Rick Santorum Demonstrates Constitutional Ineptness

Republican presidential candidate Rick Santorum objected strenuously to the Ninth Circuit’s ruling that California’s Proposition 8 violated the Fourteenth Amendment’s Equal Protection Clause. Santorum objected, for one thing, to the court’s ruling that “a constitutional amendment” was unconstitutional. He said: “Imagine that. The Constitution is unconstitutional.” More centrally, he objected to the court’s purported rationale that “there’s no rational reason that you should think that marriage is only between a man and a woman.” Focusing on the court’s judgment that Proposition 8 did not meet the “rational basis” test, Santorum derived from this that the court had concluded that “the only reason you could possibly believe that [marriage is only between a man and a woman] is because you’re a bigot or you’re a hater.” And from this conclusion, the former Senator moved quickly to the projection that President Obama was interested in “appointing justices who think that the family is simply an institution that gets in the way of government directly controlling your life.”

There is much to untangle here. First, the court’s ruling did not in any way rest on the supposition that the “Constitution is unconstitutional.” One wants to invoke Herman Cain’s “apple and oranges” metaphor here. Proposition 8, it is true, constituted an amendment to the California constitution. But the Ninth Circuit’s decision in Perry v. City and County of San Francisco, No. 10-16696 (Feb. 7, 2012), held that Proposition 8 violated the federal Constitution, which rather clearly means that the Constitution is not overriding itself. If one is considering whether the federal Constitution or a state constitutional provision prevails, it is not a difficult question. The federal Constitution unequivocally states that its provisions are “the supreme law of the land.” This rather plainly means that it overrides both state statutes as well as state constitutions, and many decisions of the United States Supreme Court make all of this quite clear and well established.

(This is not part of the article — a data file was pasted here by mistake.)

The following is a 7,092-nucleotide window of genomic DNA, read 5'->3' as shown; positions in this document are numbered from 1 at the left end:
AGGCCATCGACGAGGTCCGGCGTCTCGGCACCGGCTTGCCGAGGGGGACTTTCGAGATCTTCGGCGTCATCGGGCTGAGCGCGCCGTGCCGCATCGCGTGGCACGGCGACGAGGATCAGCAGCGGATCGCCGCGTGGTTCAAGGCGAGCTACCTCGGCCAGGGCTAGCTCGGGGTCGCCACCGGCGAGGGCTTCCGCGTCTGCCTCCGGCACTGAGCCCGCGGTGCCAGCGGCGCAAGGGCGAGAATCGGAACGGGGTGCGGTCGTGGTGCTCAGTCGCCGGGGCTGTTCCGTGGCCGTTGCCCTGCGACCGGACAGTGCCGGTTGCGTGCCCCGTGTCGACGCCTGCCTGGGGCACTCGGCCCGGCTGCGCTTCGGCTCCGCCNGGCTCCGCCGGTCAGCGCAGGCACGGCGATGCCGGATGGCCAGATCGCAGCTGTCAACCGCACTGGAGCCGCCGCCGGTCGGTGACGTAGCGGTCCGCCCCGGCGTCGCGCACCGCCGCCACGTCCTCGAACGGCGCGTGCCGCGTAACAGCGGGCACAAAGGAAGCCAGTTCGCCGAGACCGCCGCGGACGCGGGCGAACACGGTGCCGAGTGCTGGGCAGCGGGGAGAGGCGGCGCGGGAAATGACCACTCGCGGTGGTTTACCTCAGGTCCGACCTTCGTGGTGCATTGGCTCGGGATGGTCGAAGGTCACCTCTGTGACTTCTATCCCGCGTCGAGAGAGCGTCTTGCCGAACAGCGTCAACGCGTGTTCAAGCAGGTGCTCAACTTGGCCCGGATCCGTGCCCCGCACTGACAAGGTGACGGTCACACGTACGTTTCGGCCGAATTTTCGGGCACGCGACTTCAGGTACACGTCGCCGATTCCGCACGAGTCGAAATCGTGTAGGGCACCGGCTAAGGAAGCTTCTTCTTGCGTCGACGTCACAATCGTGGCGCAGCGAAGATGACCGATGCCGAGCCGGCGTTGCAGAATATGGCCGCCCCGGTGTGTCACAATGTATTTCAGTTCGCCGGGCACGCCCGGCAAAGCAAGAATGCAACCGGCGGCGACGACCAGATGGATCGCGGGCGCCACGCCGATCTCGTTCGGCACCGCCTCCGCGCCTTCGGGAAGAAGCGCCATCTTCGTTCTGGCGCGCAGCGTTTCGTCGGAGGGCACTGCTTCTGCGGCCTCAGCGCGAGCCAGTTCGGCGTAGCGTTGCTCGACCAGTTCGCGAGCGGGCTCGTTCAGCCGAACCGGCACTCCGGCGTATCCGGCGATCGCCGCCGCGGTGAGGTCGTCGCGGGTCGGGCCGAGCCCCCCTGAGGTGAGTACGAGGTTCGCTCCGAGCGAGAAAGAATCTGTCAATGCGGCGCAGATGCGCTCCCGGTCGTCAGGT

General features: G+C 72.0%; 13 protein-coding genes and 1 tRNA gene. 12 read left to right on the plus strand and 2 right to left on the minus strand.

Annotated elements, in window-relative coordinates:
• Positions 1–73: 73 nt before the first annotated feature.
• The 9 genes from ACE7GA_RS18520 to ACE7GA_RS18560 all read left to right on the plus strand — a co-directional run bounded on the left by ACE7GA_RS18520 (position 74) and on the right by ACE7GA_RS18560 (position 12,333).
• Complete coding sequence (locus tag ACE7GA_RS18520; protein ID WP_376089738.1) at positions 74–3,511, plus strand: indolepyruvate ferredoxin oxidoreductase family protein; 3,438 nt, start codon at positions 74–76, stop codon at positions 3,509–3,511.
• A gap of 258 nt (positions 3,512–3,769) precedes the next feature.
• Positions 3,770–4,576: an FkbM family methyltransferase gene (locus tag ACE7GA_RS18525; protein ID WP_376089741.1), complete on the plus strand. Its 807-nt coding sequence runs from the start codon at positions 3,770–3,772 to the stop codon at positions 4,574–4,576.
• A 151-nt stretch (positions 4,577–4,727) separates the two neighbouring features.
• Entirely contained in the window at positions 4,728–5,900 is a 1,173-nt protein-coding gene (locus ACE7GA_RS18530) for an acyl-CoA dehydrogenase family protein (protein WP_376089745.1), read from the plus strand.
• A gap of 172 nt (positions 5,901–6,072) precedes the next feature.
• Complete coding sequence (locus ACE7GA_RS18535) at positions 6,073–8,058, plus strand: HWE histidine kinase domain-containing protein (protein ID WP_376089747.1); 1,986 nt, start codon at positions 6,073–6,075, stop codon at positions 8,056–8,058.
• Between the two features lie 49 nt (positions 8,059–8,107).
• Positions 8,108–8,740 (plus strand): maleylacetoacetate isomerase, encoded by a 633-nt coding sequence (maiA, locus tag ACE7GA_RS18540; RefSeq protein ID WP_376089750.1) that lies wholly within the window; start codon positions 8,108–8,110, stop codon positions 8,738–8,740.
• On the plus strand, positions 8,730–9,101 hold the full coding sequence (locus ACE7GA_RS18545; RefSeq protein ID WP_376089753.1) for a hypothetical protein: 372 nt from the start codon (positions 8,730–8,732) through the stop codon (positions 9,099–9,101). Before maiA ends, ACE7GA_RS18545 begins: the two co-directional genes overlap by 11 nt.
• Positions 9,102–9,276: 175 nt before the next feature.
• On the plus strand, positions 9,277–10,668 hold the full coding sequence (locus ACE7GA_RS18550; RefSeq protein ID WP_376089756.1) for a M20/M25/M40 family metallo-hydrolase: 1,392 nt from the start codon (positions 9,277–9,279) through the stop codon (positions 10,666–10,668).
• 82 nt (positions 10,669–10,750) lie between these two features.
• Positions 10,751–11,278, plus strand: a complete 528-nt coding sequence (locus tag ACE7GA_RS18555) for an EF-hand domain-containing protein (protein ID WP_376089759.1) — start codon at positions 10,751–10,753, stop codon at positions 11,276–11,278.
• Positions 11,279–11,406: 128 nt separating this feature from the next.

Second, it is certainly true that the decision in Perry was based on an application of the “rational basis” test frequently used to evaluate whether state law or practice denies a citizen the equal protection of the laws. This test requires the court to determine whether the state can adequately justify an arguably discriminatory policy choice. The court determined that Proposition 8 flunked this test. But it did not do so, as Santorum argues, based on analyzing the validity of the rationale that marriage is—or should be—only between a man and a woman—let alone on the view that this rationale is rooted in bigotry or hatred. The Perry court concluded that Proposition 8, by its own language—“Only marriage between a man and a woman is valid or recognized in California” —did not in general affect the substantive constitutional rights of same-sex couples “with the sole (albeit significant) exception of the right to equal access to the designation ‘marriage.’” Perry at 16. The court in Perry saw it as significant that the proposition stripped from same-sex couples a right already established by a decision of the California Supreme Court that had produced more than 18,000 same-sex marriages, all of which had been reaffirmed in the wake of Proposition 8’s adoption. Id. at 14. The court reasoned that, in the relatively narrow context of a proposition designed to take away from same-sex couples “the right to obtain and use the designation of ‘marriage’ to describe their relationships,” id. at 5, this “unique and strictly limited effect” warranted the court’s ruling “on narrow grounds.” Id. on 6. The court thus concluded that it simply need not address “[w]hether under the Constitution same-sex couples may ever be denied the right to marry.” Id. at 6.